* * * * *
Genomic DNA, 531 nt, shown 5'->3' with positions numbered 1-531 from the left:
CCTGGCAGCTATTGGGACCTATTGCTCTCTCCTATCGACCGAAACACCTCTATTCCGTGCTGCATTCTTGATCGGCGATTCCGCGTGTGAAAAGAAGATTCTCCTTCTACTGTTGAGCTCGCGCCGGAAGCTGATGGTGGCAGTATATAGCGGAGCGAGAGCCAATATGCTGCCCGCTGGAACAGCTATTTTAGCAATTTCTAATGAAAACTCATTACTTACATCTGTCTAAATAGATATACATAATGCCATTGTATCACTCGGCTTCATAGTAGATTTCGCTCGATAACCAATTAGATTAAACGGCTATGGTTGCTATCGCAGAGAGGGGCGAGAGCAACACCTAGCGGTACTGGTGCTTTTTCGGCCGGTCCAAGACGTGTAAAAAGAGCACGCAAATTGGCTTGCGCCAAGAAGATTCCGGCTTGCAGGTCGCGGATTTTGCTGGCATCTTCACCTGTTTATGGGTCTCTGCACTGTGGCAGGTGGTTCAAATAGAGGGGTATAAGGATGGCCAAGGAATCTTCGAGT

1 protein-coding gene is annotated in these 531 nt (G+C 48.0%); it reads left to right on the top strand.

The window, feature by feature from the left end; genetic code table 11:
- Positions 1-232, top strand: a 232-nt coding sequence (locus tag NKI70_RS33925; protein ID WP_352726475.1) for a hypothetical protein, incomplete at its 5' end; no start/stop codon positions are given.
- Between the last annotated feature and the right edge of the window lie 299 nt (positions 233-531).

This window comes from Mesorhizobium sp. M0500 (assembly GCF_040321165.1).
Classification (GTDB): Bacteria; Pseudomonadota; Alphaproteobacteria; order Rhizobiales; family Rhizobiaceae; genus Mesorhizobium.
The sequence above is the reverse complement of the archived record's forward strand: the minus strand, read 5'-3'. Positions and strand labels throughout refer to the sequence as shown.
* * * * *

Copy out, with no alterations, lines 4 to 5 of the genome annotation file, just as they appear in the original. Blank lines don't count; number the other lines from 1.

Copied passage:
The window, feature by feature from the left end; genetic code table 11:
- Positions 1-232, top strand: a 232-nt coding sequence (locus tag NKI70_RS33925; protein ID WP_352726475.1) for a hypothetical protein, incomplete at its 5' end; no start/stop codon positions are given.